US case against Huawei official politically motivated, company says

Meng Wanzhou was back in court as her lawyers claim her rights under Canadian law are being violated and a US extradition request lacks legal grounds. 

A US extradition warrant for Huawei's chief financial officer, Meng Wanzhou, is guided by “political considerations and tactics” and is an “unlawful abuse of process,” Huawei Technologies said in a statement on Thursday.

Meng, the daughter of Huawei founder Ren Zhengfei, was back in a Canadian court on Wednesday.

Her lawyers presented updated disclosures to the court, including claims that the allegations against her were untrue, that her rights under Canadian law were being seriously and repeatedly violated, and that the US extradition request lacked legal grounds.

Meng was detained in December by Canadian authorities and faces extradition to the US, where she is charged with bank fraud and evasion of US sanctions on Iran.

“Political factors at play during the extradition process may lead to a serious violation of justice and Meng’s legitimate rights may also be harmed,” Huawei said in its statement.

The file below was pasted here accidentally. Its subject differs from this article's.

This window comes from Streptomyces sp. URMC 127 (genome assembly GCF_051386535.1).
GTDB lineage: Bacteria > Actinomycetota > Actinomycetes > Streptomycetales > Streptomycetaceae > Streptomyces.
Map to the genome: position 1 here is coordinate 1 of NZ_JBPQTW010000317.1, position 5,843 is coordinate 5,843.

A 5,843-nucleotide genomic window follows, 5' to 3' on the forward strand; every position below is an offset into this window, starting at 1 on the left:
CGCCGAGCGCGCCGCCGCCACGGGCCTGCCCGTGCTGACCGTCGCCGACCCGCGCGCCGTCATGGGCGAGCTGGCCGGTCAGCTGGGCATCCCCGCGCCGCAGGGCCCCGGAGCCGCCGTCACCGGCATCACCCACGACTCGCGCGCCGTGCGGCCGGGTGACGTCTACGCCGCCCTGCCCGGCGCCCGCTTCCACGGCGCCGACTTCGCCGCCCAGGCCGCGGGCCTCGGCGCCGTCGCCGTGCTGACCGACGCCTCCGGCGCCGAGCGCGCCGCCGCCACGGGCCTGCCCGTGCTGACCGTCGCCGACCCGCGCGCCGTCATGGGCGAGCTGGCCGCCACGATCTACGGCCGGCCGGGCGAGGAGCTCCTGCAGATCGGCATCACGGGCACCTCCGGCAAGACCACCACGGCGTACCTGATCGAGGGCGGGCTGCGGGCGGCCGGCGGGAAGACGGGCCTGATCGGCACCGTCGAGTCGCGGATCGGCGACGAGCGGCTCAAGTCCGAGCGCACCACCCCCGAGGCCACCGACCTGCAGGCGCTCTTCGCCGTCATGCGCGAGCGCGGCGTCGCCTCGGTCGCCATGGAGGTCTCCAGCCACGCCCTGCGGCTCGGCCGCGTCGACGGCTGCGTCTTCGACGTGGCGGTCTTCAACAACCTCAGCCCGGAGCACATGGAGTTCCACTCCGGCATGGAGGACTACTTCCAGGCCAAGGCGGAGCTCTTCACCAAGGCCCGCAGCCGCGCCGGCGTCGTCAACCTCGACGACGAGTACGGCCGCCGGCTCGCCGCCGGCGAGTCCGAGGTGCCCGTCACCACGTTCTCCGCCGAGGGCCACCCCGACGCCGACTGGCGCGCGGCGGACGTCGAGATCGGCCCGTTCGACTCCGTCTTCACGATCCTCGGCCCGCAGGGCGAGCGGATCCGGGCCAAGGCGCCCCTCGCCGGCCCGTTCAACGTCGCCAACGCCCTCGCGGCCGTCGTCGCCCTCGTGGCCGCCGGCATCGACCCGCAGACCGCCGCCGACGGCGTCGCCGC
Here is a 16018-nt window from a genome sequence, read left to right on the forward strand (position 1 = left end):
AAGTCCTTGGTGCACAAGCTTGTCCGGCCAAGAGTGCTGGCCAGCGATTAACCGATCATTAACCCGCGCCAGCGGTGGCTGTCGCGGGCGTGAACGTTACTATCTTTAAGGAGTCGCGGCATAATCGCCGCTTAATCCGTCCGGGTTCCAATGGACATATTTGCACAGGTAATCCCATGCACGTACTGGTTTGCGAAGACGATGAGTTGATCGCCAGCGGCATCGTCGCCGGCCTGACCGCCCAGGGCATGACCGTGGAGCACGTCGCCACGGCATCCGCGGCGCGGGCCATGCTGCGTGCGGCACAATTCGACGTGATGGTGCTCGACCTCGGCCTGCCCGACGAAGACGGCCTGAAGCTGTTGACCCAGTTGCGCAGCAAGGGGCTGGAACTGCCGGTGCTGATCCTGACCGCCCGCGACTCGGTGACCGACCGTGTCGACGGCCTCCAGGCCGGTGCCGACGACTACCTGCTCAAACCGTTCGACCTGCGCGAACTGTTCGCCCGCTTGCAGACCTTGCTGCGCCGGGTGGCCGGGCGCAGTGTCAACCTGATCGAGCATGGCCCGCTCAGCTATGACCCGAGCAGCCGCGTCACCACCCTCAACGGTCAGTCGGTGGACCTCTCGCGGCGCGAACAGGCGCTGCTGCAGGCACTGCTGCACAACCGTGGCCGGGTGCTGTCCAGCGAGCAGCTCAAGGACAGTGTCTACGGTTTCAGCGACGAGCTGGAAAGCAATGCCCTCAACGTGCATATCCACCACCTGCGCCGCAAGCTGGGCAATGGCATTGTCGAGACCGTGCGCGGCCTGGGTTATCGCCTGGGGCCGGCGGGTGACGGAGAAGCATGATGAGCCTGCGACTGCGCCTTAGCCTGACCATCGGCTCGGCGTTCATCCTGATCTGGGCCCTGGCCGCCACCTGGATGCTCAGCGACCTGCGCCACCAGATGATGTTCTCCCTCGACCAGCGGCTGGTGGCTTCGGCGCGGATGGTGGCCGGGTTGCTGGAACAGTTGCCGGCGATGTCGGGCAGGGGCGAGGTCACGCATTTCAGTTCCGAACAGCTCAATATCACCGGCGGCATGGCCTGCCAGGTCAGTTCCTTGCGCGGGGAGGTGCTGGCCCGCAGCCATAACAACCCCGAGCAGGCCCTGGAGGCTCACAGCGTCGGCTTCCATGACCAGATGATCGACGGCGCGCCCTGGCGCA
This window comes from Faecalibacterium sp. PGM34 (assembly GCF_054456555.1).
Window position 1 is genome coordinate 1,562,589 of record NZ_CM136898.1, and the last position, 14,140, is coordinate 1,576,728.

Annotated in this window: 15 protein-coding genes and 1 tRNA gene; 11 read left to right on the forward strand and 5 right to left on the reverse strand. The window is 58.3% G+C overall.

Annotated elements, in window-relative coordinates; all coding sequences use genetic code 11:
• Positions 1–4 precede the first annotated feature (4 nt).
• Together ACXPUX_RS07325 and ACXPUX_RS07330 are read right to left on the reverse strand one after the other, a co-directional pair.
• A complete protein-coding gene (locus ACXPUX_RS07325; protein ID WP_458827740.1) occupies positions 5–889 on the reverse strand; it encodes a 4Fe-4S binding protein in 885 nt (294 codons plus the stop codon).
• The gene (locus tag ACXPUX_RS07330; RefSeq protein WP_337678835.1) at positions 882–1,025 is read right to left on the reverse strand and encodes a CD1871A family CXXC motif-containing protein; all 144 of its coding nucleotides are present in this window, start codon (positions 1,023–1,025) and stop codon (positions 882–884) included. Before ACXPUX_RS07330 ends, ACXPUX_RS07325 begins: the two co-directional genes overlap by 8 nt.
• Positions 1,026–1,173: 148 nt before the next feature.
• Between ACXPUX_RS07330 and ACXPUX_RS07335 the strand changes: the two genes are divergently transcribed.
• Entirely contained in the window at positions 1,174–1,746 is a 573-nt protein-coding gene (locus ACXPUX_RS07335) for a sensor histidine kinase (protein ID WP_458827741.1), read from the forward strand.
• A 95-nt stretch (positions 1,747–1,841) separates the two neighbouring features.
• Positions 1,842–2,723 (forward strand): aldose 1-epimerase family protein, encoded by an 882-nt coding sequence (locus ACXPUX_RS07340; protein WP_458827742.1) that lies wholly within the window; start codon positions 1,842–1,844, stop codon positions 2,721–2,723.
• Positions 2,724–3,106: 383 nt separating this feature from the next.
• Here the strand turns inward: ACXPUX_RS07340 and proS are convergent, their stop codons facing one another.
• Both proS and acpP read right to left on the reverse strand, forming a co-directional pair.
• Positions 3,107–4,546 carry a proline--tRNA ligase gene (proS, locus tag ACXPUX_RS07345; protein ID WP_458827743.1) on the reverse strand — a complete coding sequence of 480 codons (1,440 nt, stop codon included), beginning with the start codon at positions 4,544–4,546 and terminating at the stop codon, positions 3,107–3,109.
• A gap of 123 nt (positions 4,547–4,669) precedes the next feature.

Meng’s luggage was searched, her cellphone and other electronic devices seized, and she was compelled to reveal her passwords, according to Huawei.

"The criminal case against Ms Meng is based on allegations that are simply not true. To the contrary, it was made clear in court today that business activities by Ms Meng were conducted openly and transparently with full knowledge of banking officials," Xinhua news agency reported, citing Benjamin Howes, vice president of Canadian media affairs at Huawei, who was speaking outside the British Columbia Supreme Court.

Huawei is the world's largest telecommunications equipment maker and one of the biggest smartphone brands. In the first quarter, its revenue rose 39 percent year on year, thanks to booming 5G and smartphone sales.

It is the first time Huawei, a private firm, has posted quarterly figures. Previously, the company reported annually.

As of the end of March, Huawei had signed 40 commercial contracts for 5G services and equipment and had shipped more than 70,000 5G base stations.

The US is attempting to block the use of Huawei equipment globally, citing security concerns.

Both Meng and Huawei have repeatedly denied any wrongdoing.

Meng’s next court appearance is set for September, but it's still unclear when extradition proceedings will begin.

"We have trust in the Canadian judicial process — and we look forward to seeing Ms Meng's freedom restored," Huawei added.

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